External CEOs, on the other hand, offer fresh perspectives and broader networks. When Alain Jope, the CEO of Unilever, unveiled his plans to retire in 2023, it prompted a call from investors for an external candidate to take the reins of the global consumer giant.

Jope, a seasoned 35-year veteran within the company, delivered a mixed performance. Analysts noted that the organization had grown less agile and somewhat introspective. Consequently, the board appointed Hein Schumacher, the leader of a Dutch dairy cooperative, to succeed Jope as CEO, spearheading a review of its extensive portfolio of brands that includes Ben & Jerry’s ice cream and Hellmann’s mayonnaise.

Yet, external hires like Schumacher may face a longer learning curve, challenges in fitting into the company’s culture, recruitment costs, and potential disruption. The choice between internal and external CEOs depends on the specific needs and goals of the organization.

Many companies opt for a dual-track succession planning process to maintain a balance between internal and external options, involving a rigorous evaluation process spanning 18 to 24 months and assessing both internal and external candidates with the assistance of executive search firms.

Effective communication and transparency

Lastly, it is imperative that boards effectively communicate their succession planning strategies and decisions to shareholders and the public to maintain a transparent and trustworthy relationship. This communication should emphasize adherence to governance principles and procedures, while maintaining confidentiality regarding individual candidate names.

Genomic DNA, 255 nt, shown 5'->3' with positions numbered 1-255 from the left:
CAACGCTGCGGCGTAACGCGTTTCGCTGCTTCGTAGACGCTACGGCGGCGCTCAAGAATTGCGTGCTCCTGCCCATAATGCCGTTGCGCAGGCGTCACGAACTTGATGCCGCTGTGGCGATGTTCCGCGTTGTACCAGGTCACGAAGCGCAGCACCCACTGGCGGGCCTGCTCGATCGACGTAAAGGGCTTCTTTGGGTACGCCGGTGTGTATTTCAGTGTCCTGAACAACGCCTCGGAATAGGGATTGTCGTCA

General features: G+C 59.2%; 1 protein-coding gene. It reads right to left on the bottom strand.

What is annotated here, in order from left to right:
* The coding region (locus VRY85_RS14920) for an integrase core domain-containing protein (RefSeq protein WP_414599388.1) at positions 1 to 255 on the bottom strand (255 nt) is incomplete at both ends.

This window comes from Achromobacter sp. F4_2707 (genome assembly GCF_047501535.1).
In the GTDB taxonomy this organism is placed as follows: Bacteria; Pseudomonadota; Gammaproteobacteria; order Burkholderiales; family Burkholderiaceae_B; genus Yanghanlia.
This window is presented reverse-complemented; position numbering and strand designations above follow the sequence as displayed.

As the CEO transition draws near, a public announcement will eventually be required. This is the stage where the board reveals the names of potential successors or the final nominated candidate. This strategic approach accounts for significant changes, as backtracking on previously disclosed information can erode confidence in the succession planning process’s effectiveness.

Ultimately, succession planning for a company’s board of directors is more than just a corporate formality; it is a strategic imperative that dictates the future viability and sustainability of the business.


Ric Roi

Richard Roi

Affiliate Professor of Leadership and Organization at IMD

Ric Roi is Affiliate Professor of Leadership and Organization at IMD. He is a senior business psychologist and advises boards and CEOs on matters related to board renewal, CEO succession, top team effectiveness and leadership transitions.